Developing computer law

Advancing multimedia policy
Creating legal framework for cyberspace
Developing cyber rights

Investigation and prosecution of international high-tech crimes must be coordinated among all concerned States, regardless of where harm has occurred.

Legal systems must protect the confidentiality, integrity, and availability of data and systems from unauthorized impairment and ensure that serious abuse is penalized.


'Cyberspace' is the emerging invisible, intangible world of electronic information and processes stored at multiple interconnected sites. The digital revolution leads to 'convergence' (of telecommunications, computer/Internet and broadcasting) and to dynamic multimedia value chains. Deregulation and competition are major driving forces in the new interactive electronic environment.


The Convention on Cybercrime, also known as the Budapest Convention on Cybercrime or the Budapest Convention, is the first international treaty seeking to address Internet and computer crime by harmonizing national laws, improving investigative techniques, and increasing cooperation among nations. It was drawn up by the Council of Europe in Strasbourg, France, with the active participation of the Council of Europe's observer states Canada, Japan, Philippines, South Africa and the United States. The Convention and its Explanatory Report was adopted by the Committee of Ministers of the Council of Europe at its 109th Session on 8 November 2001. It was opened for signature in Budapest, on 23 November 2001 and it entered into force on 1 July 2004.

The treaty seeks to control internet crimes by requiring participating nations to create a specific, uniform body of laws to deal with unauthorized access, interference, fraud and forgery, child pornography, copyright infringement. Racism, and xenophobia are to be addressed in a separate protocol to be added later. It has three primary objectives: (1) Harmonization of the national laws which define offences; (2) Definition of investigation and prosecution procedures to cope with global networks; and (3) Establishment of a rapid and effective system of international co-operation.

The treaty addresses these "crimes:" (1) Offences against the confidentiality, integrity and availability of computer data and systems: illegal access, illegal interception, data interference, system interference, misuse of devices; (2) Computer-related offences: forgery and computer fraud; (3) Content-related offences: production, dissemination and possession of child pornography. A protocol is to cover the propagation of racist and xenophobic ideas over the web; (4) Offences related to infringement of copyright and related rights: the wide-scale distribution of pirated copies of protected works, etc.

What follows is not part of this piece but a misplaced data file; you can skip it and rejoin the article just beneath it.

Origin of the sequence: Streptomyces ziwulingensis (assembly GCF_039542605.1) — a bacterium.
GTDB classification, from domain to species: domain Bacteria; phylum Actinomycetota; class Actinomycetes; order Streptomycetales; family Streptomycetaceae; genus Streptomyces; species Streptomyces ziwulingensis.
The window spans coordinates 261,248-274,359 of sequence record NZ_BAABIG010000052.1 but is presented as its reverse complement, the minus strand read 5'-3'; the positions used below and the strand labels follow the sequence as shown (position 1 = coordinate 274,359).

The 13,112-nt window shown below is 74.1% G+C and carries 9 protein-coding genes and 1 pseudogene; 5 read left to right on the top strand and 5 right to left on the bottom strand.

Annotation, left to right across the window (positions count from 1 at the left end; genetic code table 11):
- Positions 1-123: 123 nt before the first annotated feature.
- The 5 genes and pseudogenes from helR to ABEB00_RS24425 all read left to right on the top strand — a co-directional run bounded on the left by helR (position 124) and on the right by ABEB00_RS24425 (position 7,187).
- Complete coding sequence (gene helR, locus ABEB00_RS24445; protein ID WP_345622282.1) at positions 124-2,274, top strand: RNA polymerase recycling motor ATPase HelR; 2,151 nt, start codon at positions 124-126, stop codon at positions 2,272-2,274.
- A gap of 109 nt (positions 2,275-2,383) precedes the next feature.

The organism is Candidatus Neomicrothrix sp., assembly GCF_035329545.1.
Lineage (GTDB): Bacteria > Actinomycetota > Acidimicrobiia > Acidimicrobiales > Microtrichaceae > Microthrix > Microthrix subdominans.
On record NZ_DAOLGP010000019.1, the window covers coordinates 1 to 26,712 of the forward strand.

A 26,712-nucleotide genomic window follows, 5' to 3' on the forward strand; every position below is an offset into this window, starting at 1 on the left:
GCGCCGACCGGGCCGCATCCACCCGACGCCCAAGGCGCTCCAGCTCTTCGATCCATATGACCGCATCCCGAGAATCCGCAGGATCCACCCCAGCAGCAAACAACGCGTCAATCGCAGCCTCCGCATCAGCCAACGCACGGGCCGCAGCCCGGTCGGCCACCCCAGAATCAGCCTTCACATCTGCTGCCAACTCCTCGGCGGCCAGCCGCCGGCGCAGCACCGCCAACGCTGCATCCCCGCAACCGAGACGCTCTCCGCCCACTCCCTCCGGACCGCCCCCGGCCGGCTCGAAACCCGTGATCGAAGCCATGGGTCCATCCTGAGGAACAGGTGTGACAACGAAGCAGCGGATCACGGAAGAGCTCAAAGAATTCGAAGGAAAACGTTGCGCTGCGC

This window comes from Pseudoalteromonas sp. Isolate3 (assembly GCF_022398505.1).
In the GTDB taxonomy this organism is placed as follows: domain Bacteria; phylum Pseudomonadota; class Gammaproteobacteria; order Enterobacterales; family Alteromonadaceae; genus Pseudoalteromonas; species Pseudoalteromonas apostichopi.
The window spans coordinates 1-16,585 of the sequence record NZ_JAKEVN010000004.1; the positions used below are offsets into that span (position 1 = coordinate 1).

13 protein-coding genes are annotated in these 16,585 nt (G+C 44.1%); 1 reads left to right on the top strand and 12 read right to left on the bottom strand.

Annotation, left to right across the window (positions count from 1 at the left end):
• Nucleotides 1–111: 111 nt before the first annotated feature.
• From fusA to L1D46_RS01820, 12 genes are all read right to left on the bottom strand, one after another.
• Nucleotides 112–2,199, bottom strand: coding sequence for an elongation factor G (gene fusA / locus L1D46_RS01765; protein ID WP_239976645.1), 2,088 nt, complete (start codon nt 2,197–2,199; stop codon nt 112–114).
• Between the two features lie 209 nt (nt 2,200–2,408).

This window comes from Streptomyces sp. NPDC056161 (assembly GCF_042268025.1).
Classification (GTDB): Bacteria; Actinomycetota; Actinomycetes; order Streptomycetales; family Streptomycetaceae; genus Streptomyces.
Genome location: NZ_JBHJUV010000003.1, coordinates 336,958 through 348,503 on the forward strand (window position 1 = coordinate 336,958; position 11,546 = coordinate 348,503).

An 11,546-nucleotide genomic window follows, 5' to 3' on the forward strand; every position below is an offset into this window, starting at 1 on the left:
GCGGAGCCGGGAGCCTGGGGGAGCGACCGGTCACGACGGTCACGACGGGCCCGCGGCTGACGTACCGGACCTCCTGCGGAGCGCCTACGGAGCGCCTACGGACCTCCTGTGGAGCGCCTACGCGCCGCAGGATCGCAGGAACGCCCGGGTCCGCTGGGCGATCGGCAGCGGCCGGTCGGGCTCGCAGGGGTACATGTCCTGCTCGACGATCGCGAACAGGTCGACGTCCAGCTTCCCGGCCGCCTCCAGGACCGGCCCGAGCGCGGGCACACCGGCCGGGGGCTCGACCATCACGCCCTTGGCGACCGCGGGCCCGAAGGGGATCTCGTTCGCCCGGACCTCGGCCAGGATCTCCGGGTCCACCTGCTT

The Convention embodies basic rules which will make it easier for the police to investigate computer crimes, with the help of new forms of mutual assistance. These include: (1) preservation of computer-stored data, (2) preservation and rapid disclosure of data relating to traffic, (3) system search and seizure, (4) real-time collection of traffic data, and (5) interception of content data.

Information on the proposed treaty caused an immediate response from the Internet user community. An international coalition of 28 organizations – from the United States, France, Britain, Australia, Bulgaria, Canada, Italy, South Africa, Austria, the Netherlands, and Denmark –  notified the Council of its opposition to the treaty. The largest concern was that the treaty process would force national governments to enact laws to broaden police power. The claim was that police agencies and powerful private interests acting outside of the democratic means of accountability were seeking to use a closed process to establish rules that would have the effect of binding legislation.

In the end, as of April 2018, 57 states have ratified the convention, while a further four states had signed the convention but not ratified it.


Lawyers, regulators, business executives, investment bankers, diplomats and civil society representatives need shared essentials of plurilateral 'governance' to safeguard both competition and public interest objectives, at a scale congruent to 'cyberspace', in the transition to an 'international law of cooperation'.

Constrained by:
Defending free speech
Type Classification:
G: Very Specific strategies
Related UN Sustainable Development Goals:
GOAL 1: No PovertyGOAL 2: Zero HungerGOAL 3: Good Health and Well-beingGOAL 4: Quality EducationGOAL 5: Gender EqualityGOAL 6: Clean Water and SanitationGOAL 7: Affordable and Clean EnergyGOAL 8: Decent Work and Economic GrowthGOAL 9: Industry, Innovation and InfrastructureGOAL 10: Reduced InequalityGOAL 11: Sustainable Cities and CommunitiesGOAL 12: Responsible Consumption and ProductionGOAL 13: Climate ActionGOAL 14: Life Below WaterGOAL 15: Life on LandGOAL 16: Peace and Justice Strong InstitutionsGOAL 17: Partnerships to achieve the Goal